During talks with IAEA officials in late May, aimed at improving Iran's cooperation with the Agency’s efforts to monitor Iranian nuclear facilities more consistently, Iranian officials told reporters they would not negotiate on the IAEA’s demands until Raisi's successor is elected. The IAEA has also long sought Iranian answers to questions about nuclear material that was discovered at undeclared sites in Iran – findings that suggest Iran had engaged in nuclear work outside the scope of IAEA monitoring that is required under its Safeguards Agreement as a party to the Nuclear Non-Proliferation Treaty (NPT).

U.S. diplomats appear to be trying to steer their counterparts to apply any or all of the numerous alternatives to a censure motion. Biden administration officials told the Wall Street Journal they are advocating European nations increase pressure on Iran by blocking Iranian banks from access to European financial systems and designating the Islamic Revolutionary Guard Corps (IRGC) as a terror group. The United States designated the IRGC as a Foreign Terrorist Organization (FTO) in 2019, but U.S. allies in Europe did not follow suit, arguing a state’s duly constituted military force should not be characterized as a terrorist group.

Few experts assess that additional sanctions will cause Iranian leaders to change course, either on its nuclear program or on its backing of Axis of Resistance partners in the region. Iran is selling nearly 1.5 million barrels per day of crude oil to China, which views Tehran as a partner in efforts to overturn Western dominance of the global financial and political system and is unlikely to abide by any new U.S. or allied economic sanctions against Iran. A European designation of the IRGC as a terrorist group, even if that step is adopted, would be little more than symbolic. The IRGC operates throughout the region but has little presence in Europe and is already shut out from buying Western arms. European diplomats maintain that imposing additional sanctions is not mutually exclusive with voting in favor of an IAEA censure motion.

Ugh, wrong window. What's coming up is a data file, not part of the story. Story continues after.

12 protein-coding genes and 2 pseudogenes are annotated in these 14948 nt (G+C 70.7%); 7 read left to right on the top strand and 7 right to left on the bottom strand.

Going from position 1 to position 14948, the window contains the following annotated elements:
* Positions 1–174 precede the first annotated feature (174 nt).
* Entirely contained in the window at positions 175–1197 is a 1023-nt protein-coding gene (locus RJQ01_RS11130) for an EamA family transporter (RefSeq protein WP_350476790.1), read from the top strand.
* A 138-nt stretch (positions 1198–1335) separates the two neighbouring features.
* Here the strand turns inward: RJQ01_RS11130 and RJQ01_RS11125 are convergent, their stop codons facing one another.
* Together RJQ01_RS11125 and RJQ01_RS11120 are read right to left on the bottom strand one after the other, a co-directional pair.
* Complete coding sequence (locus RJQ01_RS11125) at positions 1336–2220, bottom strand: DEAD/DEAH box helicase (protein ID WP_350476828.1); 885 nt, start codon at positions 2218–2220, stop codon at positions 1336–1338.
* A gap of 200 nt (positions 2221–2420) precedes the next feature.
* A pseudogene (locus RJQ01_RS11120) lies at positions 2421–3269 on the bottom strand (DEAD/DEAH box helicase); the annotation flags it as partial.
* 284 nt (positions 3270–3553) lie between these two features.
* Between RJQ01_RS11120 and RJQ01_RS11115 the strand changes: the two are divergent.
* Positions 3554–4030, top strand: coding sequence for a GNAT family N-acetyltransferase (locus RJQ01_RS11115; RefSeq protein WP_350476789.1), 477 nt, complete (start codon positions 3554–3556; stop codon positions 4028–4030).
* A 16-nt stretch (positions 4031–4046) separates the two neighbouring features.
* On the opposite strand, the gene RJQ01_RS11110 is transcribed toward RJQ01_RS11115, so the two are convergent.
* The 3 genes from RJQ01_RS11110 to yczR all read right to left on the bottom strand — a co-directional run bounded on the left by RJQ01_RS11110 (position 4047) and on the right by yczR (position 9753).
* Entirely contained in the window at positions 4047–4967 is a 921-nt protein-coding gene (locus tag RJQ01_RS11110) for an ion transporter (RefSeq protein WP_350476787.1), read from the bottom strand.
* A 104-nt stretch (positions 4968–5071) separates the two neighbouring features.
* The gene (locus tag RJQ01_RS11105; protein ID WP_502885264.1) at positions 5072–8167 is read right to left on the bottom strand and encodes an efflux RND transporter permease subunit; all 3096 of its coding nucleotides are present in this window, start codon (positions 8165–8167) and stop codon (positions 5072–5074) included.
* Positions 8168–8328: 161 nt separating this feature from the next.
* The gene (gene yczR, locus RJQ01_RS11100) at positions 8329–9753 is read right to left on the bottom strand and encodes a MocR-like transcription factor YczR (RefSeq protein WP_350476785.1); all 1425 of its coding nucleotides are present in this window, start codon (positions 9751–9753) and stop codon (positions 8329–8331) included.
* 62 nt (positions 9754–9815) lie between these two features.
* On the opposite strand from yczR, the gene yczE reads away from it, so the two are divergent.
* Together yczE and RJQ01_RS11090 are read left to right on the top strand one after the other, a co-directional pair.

Critics argue U.S. officials are opposing an IAEA censure motion to remain bilaterally engaged with Iran on nuclear issues as well as Iran’s backing for Axis of Resistance attacks related to but also predating the war in Gaza. Press reports indicate U.S. and Iranian officials held their latest indirect meetings in early May in the Sultanate of Oman, purportedly to discuss how to prevent the war in Gaza from escalating into a regional war following Iran’s April 4 missile and drone attack on Israel. The barrage was thwarted by Israel, the United States, and several Arab states, acting in concert. However, U.S. officials argue the U.S.-Iran talks in Oman, which have taken place periodically since formal negotiations to restore the 2015 multilateral Iran nuclear deal (JCPOA) broke off in late 2022, have made progress reaching “understandings” for Iran to keep its nuclear program limited.

It remains unclear whether Iran’s further stockpiling of 60 percent enriched uranium, as reported by the IAEA in late May, is consistent with or a violation of those understandings. Yet, critics maintain the talks with Iran, brokered by the Sultanate, have achieved little and only cause Iran to believe it can destabilize the region with impunity. U.S. critics also note that, rather than putting economic pressure on Iran, U.S. leaders have provided Iran with sanctions relief in the form of sanctions waivers that have permitted blocked Iranian assets in South Korea and Iran to be transferred to accounts in Qatar and Oman for use by Iran’s regime. Referencing the U.S. political context, some assert U.S. officials see engagement with Iran and sanctions relief as a means of preventing Iran and its Axis of Resistance partners from escalating regional conflict to a level that would detract from President Biden’s re-election efforts in November.